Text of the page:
Blood Doping

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Lance cheated. Deep in our hearts we knew it, but until the words came out of his mouth, there was a glimmer of hope that he still could be our hero. Now he has fallen, admitting that he blood doped, used steroids and erythropoietin (EPO), and exhibited disdain to those around him, both friend and foe. The problem, however, is that sports are always filled with cheating, and the public accepts some acts of dishonesty as part of the game. The distinction between what is ethically acceptable and what is not continues to be a blurred line.

Muscle cells are factories that take the raw materials, oxygen and glucose, and turn them into energy. Training increases the ability of the body to deliver oxygen to the cells and increases muscle size. More efficiency and more power yield better athletic performance. Increasing the number of red blood cells in the body increases the ability to deliver oxygen to tissues and that's where blood doping and EPO come in.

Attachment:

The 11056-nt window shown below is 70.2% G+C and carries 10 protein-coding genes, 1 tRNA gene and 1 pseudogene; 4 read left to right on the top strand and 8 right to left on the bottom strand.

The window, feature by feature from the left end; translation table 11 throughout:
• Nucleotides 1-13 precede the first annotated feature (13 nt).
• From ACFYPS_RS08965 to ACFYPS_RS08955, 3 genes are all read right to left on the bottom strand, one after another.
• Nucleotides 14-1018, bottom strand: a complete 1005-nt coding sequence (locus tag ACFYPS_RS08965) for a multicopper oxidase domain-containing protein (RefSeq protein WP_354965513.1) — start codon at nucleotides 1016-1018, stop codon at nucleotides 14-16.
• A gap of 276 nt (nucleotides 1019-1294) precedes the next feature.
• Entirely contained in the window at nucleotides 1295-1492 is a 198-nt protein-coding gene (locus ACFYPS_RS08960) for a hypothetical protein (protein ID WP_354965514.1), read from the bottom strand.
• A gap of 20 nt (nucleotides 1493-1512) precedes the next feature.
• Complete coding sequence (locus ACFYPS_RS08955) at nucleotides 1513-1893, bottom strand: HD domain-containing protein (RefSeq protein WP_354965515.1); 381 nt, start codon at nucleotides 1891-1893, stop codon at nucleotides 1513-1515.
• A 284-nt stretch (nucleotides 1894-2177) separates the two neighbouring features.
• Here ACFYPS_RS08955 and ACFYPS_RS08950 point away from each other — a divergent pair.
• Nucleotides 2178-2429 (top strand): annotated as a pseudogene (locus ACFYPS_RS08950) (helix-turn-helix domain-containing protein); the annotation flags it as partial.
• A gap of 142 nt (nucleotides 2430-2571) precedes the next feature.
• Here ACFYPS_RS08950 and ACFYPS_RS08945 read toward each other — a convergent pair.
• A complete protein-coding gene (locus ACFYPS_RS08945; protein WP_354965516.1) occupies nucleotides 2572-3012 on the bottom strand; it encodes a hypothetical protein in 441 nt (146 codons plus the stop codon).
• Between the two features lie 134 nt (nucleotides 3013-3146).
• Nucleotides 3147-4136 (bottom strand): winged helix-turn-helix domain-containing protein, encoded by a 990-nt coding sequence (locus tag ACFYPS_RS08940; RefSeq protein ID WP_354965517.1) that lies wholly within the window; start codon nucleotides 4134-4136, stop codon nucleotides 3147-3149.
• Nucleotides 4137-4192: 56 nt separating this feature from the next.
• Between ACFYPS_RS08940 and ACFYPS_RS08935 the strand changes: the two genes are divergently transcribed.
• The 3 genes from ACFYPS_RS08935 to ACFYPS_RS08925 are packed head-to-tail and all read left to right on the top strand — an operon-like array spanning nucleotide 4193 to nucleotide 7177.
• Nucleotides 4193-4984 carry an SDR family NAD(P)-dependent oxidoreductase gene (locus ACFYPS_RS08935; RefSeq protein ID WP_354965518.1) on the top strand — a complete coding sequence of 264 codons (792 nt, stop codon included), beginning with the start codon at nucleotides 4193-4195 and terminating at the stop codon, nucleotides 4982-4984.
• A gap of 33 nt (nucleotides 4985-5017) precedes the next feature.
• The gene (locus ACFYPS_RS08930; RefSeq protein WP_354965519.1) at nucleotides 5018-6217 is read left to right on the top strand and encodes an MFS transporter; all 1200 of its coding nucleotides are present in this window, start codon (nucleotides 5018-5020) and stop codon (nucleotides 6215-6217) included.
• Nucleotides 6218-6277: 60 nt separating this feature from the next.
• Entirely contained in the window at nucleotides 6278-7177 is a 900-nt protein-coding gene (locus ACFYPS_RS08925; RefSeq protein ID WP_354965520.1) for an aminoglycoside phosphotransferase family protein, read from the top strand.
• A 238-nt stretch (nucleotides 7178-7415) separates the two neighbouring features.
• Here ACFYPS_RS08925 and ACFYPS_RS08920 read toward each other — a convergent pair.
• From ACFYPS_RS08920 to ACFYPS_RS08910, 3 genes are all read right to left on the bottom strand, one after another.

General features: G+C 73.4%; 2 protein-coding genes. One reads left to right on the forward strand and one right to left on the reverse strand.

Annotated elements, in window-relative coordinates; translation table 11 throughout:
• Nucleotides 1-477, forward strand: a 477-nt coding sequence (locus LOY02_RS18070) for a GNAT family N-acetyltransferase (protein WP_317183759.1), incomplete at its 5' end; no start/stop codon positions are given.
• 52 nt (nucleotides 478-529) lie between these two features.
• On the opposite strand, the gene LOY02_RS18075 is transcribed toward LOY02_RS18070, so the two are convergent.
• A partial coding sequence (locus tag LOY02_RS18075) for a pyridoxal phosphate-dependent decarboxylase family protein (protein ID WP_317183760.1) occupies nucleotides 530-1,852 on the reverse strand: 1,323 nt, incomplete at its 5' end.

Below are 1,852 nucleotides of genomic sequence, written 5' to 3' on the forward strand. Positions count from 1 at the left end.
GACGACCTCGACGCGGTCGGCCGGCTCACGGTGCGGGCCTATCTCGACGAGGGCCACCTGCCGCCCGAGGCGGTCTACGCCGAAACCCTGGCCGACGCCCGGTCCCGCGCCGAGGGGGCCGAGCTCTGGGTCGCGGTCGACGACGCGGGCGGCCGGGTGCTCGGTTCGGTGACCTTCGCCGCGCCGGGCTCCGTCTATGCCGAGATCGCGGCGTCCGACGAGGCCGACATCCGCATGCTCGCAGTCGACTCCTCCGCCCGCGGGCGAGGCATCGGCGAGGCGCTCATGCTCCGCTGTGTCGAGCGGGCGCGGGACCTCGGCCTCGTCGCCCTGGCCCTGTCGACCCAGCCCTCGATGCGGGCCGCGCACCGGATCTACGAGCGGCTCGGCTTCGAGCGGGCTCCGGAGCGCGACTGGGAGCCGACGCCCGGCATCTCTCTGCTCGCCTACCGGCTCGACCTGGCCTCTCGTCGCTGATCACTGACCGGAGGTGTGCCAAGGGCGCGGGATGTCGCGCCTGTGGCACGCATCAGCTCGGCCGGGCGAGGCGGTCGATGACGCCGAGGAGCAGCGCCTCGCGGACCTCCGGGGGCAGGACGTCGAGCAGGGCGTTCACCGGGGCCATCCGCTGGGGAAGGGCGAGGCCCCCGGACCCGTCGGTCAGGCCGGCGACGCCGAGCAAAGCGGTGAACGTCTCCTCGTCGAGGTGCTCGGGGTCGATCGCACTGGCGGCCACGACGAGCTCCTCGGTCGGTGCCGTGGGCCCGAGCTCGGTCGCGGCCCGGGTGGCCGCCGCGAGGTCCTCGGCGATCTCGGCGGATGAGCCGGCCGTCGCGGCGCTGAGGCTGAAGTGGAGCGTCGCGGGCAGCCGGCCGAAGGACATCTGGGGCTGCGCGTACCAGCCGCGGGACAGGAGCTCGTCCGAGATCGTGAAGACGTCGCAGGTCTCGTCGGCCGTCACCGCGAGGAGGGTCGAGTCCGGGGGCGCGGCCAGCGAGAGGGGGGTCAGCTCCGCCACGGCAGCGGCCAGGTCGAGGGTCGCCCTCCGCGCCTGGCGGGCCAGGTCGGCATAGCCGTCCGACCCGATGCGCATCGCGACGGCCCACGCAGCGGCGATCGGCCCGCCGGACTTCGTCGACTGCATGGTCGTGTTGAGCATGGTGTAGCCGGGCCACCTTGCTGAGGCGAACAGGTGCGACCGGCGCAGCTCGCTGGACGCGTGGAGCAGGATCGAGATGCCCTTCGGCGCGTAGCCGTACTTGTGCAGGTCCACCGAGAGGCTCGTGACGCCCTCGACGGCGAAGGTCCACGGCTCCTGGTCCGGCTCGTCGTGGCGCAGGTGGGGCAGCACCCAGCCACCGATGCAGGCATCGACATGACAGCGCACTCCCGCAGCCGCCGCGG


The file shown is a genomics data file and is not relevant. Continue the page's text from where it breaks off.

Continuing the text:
EPO is a naturally occurring hormone in the body that stimulates the bone marrow to produce more red cells. Medically, it is given to patients with anemia of chronic disease whose bone marrow is suppressed to help them have more energy and increase daily function. But, inject it into an elite athlete and the extra oxygen increases their aerobic capacity. If the cell factory runs out of oxygen, it turns to anaerobic metabolism, whose waste products shut down the ability to perform. The risk of increasing the number of red cells? Too many red cells can cause blood to sludge and clot in arteries and veins, causing bad things like stroke and heart attack.